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How divorced parents can plan for the holidays

Holiday season is here once again. Whether this is your first holiday season after your divorce or your eighth, you may wonder how to make the holiday experience better for you and your children.

Life changes after a divorce and previous holiday traditions may also change, but post-divorce life presents the opportunity to create new traditions.

Compromise and communication can be pivotal

Much like you want to make holiday plans with your children, your ex will too. That means that the two of you are going to have to coordinate who gets the children and when. For instance, maybe one parent eats with the kids on Thanksgiving, but you have your own Thanksgiving that following weekend. Likewise, whomever has the kids for Christmas Eve could drop the kids off on Christmas Day.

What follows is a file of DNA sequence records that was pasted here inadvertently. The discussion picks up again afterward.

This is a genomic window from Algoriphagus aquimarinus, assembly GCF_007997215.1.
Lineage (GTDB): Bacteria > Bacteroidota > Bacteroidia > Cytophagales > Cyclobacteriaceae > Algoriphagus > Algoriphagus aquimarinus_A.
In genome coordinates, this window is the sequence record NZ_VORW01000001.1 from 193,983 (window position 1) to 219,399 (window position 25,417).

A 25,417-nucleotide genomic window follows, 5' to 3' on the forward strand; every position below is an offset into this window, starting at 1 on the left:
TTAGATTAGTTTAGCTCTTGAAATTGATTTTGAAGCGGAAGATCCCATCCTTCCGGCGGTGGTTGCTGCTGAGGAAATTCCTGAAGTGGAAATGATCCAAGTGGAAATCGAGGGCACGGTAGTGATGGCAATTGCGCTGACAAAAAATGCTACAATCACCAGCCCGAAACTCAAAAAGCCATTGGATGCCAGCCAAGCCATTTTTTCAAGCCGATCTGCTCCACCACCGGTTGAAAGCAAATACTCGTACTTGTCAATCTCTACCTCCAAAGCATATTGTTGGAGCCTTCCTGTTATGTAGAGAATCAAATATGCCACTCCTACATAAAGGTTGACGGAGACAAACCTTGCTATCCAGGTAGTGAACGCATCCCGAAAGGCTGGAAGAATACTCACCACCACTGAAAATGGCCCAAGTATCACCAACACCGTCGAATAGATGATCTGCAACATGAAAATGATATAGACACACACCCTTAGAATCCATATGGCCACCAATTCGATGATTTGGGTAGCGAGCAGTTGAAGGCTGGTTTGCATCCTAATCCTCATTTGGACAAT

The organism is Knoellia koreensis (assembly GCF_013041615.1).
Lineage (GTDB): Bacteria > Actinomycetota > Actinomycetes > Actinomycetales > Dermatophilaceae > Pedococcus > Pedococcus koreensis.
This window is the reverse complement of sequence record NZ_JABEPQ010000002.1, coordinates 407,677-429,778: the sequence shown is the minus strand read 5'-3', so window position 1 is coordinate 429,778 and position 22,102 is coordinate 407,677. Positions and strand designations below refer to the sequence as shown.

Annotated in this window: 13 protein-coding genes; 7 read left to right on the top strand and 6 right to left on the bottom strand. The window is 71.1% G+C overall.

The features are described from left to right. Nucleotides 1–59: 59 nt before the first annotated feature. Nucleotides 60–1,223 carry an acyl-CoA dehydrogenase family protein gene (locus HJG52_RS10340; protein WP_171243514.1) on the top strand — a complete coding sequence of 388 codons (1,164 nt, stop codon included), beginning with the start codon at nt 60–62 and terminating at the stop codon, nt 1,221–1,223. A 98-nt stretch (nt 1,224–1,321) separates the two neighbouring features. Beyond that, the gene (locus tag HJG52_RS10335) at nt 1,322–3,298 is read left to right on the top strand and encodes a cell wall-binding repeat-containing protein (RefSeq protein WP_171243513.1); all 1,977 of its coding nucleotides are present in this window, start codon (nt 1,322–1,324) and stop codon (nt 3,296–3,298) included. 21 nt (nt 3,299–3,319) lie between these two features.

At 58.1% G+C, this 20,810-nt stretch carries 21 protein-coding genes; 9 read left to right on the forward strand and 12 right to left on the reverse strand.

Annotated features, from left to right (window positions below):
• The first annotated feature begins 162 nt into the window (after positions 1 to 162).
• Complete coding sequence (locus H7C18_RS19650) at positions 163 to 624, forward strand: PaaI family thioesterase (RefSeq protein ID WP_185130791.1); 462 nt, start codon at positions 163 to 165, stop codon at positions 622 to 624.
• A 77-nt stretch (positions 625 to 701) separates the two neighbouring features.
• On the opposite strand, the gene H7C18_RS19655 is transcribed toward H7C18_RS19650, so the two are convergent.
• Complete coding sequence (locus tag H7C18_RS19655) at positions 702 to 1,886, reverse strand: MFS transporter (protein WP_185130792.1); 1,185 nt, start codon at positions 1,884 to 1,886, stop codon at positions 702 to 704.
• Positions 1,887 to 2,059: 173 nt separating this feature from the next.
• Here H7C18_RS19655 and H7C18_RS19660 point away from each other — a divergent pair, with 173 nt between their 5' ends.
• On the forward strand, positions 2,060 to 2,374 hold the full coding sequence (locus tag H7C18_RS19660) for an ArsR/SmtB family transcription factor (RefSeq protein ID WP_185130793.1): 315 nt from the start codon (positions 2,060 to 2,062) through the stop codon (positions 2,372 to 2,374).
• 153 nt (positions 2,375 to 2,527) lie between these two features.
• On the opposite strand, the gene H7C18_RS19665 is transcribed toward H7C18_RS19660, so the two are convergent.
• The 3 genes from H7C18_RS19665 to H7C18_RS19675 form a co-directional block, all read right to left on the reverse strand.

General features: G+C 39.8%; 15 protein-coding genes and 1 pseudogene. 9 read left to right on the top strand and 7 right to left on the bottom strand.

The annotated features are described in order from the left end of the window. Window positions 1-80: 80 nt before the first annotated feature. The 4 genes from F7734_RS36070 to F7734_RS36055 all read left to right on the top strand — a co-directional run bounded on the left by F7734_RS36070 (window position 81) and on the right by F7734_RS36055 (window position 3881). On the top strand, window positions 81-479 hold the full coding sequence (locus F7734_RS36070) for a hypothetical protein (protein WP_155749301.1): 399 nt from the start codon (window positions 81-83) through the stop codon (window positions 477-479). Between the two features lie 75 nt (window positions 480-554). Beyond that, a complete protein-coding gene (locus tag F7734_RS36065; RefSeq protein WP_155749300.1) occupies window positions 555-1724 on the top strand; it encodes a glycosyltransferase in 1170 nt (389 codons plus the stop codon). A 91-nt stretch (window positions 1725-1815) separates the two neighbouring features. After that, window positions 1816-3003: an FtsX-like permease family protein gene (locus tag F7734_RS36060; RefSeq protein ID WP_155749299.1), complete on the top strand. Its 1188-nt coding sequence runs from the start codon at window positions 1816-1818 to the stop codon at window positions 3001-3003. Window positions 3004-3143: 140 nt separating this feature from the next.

It’s also wise to discuss the details of things like gifts and meal plans to avoid duplication. Neither you nor your spouse are likely to receive all your wishes when making holiday plans, so it’s important to remember that compromise will play an important part in reaching a fair agreement.

Make a list and check it twice

Having a plan can reduce stress and set expectations for everyone in your family. One easy way to establish advance plans for the holidays is to build them into your parenting plan. You and your ex can choose a rotating or static schedule for holiday visitation and detail things like pickup and drop off plans. Remember, your plan can be as unique as your family and its traditions.